The divisive politics surrounding the protest have cast an undeniably uncomfortable shadow over the NFL and American sports in general. Players, coaches, managers, commissioners and fans at all levels of competition have been presented with a question: what are your opinions on this protest? But no matter where any individual or organization stands regarding this highly nuanced question, what is important is that this question is being asked in the first place.

In recent history, American sports have been used as a facilitator of unity, where fans, players and executives alike could show togetherness on certain issues or recover from tragic events. In one of the most emotional displays, President George W. Bush threw out the ceremonial first pitch before game three of the World Series in New York City, just weeks after the Sept. 11, 2001 attacks. While this is an extreme example, the notion that sports build unity within our country is a common and attractive theme. In both Goodell’s and Silver’s statements, the commissioners touched on the “unifying” power of sports to help justify their stances.

Now, this tradition is being flipped on its head, as Kaepernick’s protest, intentionally or unintentionally, has forced everyone involved in the realm of sports to take sides in this severely polarized debate. Whether this political intrusion is beneficial or detrimental to the games that so many of us hold dear is up to interpretation, but one cannot deny the influence that sports has had on American politics in recent history.

American sport is constantly at the forefront of political change and has, in many instances, outpaced the progress of all other institutions. Athletics has been the laboratory for social change –– from Jackie Robinson breaking the color barrier in professional sports to Billie Jean King and her trailblazing leadership in the women’s sports movement to Muhammad Ali’s outspoken stance against the war in Vietnam and in support of African-American civil rights. History even shows that Kaepernick is not the first athlete to stage a protest during the playing of the Star Spangled Banner.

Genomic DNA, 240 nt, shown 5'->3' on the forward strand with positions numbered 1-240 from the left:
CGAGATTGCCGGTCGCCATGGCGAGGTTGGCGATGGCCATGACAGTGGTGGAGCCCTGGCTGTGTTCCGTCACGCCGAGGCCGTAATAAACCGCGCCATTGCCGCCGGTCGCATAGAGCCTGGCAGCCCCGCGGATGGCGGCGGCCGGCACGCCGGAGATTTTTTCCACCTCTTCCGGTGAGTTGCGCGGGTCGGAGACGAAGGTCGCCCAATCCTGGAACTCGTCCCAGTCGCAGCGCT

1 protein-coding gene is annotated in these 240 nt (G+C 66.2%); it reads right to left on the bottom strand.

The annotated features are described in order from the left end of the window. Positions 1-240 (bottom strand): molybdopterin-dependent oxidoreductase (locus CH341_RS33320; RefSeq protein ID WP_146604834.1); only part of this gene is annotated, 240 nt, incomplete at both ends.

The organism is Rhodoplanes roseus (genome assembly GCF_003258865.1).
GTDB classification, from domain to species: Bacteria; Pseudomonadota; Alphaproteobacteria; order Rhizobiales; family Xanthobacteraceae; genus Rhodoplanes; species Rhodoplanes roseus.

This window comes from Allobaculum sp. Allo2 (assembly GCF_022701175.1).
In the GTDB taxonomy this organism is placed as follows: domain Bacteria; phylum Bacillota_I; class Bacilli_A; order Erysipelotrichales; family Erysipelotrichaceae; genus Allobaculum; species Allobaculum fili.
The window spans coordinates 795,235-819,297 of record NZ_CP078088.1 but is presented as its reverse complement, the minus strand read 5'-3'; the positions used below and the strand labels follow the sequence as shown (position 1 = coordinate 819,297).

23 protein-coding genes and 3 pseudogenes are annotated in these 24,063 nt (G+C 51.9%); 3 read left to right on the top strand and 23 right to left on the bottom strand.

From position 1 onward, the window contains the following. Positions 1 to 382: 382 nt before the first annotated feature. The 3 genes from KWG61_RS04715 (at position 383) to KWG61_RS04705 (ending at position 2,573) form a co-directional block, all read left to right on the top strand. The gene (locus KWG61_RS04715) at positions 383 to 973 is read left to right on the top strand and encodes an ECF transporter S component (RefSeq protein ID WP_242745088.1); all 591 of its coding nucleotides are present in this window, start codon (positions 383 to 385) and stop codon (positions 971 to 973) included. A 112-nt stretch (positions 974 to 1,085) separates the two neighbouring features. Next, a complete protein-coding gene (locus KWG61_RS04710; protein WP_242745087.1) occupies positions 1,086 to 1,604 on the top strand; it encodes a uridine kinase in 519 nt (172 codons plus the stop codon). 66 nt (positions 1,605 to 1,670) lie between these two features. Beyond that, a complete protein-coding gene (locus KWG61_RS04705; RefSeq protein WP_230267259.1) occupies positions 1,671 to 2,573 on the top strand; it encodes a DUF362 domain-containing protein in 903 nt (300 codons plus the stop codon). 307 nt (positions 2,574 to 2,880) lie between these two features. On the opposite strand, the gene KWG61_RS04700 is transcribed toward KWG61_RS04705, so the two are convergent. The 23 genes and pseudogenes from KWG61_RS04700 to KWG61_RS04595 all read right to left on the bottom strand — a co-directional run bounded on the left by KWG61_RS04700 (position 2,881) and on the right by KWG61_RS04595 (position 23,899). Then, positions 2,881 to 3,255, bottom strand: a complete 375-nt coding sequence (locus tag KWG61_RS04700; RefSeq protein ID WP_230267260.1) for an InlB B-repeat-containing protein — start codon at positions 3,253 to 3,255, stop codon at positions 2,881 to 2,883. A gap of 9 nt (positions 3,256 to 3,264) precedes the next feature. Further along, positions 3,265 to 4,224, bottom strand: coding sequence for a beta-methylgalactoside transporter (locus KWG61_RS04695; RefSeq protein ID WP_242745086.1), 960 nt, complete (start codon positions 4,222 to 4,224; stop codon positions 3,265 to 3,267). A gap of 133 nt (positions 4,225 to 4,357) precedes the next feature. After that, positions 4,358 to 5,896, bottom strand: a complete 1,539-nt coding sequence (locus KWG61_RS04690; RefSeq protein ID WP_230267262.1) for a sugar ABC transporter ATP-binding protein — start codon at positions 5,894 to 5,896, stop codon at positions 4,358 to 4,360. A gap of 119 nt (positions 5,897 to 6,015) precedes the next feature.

During the 1968 Olympic games in Mexico City, American athletes John Carlos and Tommie Smith held their fists high in a Black Power salute, showing solidarity for fellow African Americans struggling to find equality in the United States. Politics and political protests –– athletes expressing their views as individuals and imposing their will upon social issues –– is certainly not unprecedented.

Indeed, politics is thoroughly intertwined within the fabric of American sports. The freedom that athletes have to express their opinions is paramount when it comes to effecting societal change, especially if these opinions or protests at the time seem incredibly controversial. This freedom of expression works both ways; at times that expression will bind people closer and in other instances it will cause people to divide. The issue of whether or not players should be allowed to stage silent demonstrations that oppose the beliefs held by the entities that employ them is an evolving and ongoing issue that is still in the process of being resolved. But in the process of doing so, the precedent for political involvement, as well as the views that these athletes hold, should be considered and not simply stifled because they are controversial. All of the disagreement and conflicting opinions must be used constructively, so as to move forward as a society.

 

Written by: Dominic Faria — sports@theaggie.org

Disclaimer: The views and opinions expressed by individual columnists belong to the columnists alone and do not necessarily indicate the views and opinions held by The California Aggie.